On Fri., May 16, Robert Morris, founder and artistic director of the St. Paul based Leigh Morris Choral, and Anthony Leach, director of the Penn State University Choir and Essence of Joy, presented a convocation address entitled “The Relationship Between Song and Singing in the African-American Sacred Music Traditions.” Morris and Leach utilized lecture and demonstration during their presentation and invited members of the Leigh Morris Chorale and Carleton College Choir in addition to other artists to demonstrate the spirituals, hymns and gospel music that they presented.
Morris, a graduate of DePaul University, Indiana University, and the University of Iowa, has performed throughout the United States including performances at Carnegie Hall, the Orchestra Hall in Chicago and the Orchestra Hall in Minneapolis. Before coming to Minneapolis, Morris served as the Director of Choral Activities at Winston-Salem State University and Jackson State University. His research on African-American hymns and spirituals is often cited in literature on those subjects. Through the Leigh Morris Chorale, Morris and the choir tour many colleges and other settings throughout the country and utilize a performance-based lecture to demonstrate the foundations of gospel music.
Leach, a graduate of Lebanon Valley College and Penn State University, has taught choral music education courses at Penn State University since 1994 in addition to his duties as director of the University Choir and Essence of Joy, a choral ensemble at the University. Born in Washington, D.C., Leach taught in public schools in Maryland, Pennsylvania and New York for 14 years and has served as adjunct faculty at Shippensburg University, Catholic University, and Howard University.
After a musical performance of a spiritual to open the convocation address, Morris and Leach discussed the basis and structure of the spiritual. With the help of the assembled performers, Morris and Leach presented excerpts from psalms and discussed how spirituals have a basis in call-and-response during the performance. After an introduction to spirituals, Morris and Leach led the psalm “I Thank You, Jesus” to demonstrate the “shout,” one type of spiritual.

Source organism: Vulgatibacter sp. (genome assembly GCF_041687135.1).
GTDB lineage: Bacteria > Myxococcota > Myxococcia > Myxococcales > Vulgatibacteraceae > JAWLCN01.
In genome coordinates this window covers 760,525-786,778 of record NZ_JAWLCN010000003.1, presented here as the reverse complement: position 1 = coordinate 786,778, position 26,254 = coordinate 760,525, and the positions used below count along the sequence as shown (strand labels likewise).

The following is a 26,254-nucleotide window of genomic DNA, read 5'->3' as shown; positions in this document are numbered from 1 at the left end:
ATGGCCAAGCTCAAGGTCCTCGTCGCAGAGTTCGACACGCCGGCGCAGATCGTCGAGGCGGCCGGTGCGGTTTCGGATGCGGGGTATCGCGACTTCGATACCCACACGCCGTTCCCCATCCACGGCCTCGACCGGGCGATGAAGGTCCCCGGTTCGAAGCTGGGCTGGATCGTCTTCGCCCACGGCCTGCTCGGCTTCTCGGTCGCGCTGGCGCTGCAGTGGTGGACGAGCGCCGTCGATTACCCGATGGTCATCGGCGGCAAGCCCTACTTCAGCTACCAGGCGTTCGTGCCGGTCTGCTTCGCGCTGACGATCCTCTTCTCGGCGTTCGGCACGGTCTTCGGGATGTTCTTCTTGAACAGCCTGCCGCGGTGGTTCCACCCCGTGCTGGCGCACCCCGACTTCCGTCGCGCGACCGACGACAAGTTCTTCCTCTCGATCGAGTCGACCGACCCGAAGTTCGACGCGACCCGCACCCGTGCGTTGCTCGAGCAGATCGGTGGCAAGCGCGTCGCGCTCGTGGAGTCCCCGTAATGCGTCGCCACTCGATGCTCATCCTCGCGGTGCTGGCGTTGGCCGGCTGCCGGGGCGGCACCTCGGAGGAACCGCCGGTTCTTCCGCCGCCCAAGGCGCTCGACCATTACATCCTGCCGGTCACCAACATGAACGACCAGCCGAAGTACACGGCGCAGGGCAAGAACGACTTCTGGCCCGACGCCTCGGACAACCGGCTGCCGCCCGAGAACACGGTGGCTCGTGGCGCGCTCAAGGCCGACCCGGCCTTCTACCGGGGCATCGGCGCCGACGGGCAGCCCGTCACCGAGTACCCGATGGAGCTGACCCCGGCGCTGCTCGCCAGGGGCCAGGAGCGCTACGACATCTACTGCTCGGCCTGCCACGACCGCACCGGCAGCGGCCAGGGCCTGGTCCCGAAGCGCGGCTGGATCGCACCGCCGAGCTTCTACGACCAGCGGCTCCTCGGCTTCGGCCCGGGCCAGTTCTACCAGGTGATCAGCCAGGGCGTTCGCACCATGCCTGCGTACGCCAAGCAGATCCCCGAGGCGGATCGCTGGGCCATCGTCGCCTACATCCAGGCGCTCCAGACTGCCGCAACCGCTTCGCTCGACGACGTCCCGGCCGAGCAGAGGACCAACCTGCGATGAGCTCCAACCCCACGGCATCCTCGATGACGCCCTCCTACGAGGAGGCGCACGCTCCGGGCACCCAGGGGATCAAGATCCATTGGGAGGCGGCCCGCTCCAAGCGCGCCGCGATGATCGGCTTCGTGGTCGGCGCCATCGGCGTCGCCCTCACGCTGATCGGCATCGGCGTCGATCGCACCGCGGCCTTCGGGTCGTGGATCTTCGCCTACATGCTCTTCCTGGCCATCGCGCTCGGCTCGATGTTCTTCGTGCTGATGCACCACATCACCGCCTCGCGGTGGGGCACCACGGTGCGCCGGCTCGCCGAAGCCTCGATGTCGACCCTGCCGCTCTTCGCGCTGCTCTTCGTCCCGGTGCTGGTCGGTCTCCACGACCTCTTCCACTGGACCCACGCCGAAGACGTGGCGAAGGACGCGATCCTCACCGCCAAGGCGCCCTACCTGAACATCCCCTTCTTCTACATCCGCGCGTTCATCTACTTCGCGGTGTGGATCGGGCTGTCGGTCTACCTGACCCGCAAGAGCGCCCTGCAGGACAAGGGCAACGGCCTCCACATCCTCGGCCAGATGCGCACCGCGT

Morris and Leach then discussed hymns. Leach first played a version of a hymn followed by a concert version of the same hymn with the whole choir. Morris and Leach then performed two different versions of the hymn, “Is He Yours?” by Lucie Campbell.
Morris then mentioned the Azusa Street Revival in Los Angeles, which brought about the Pentecostal movement. He also discussed the classic era of gospel music, the 1920s to the 1960s. The choir then performed a hybrid version of “Take Me to the Water,” a classic spiritual and then “Hallelujah, I’m Going to Praise His Name.” They then performed “Worthy to Be Praised,” by Byron Smith.
The convocation was part of a four day celebration of African American spirituals. In addition to the address, Leach and Morris, along with many other artists and groups, performed two nights of concerts on Sat., May 17 and Sun., May 18 at the Concert Hall.
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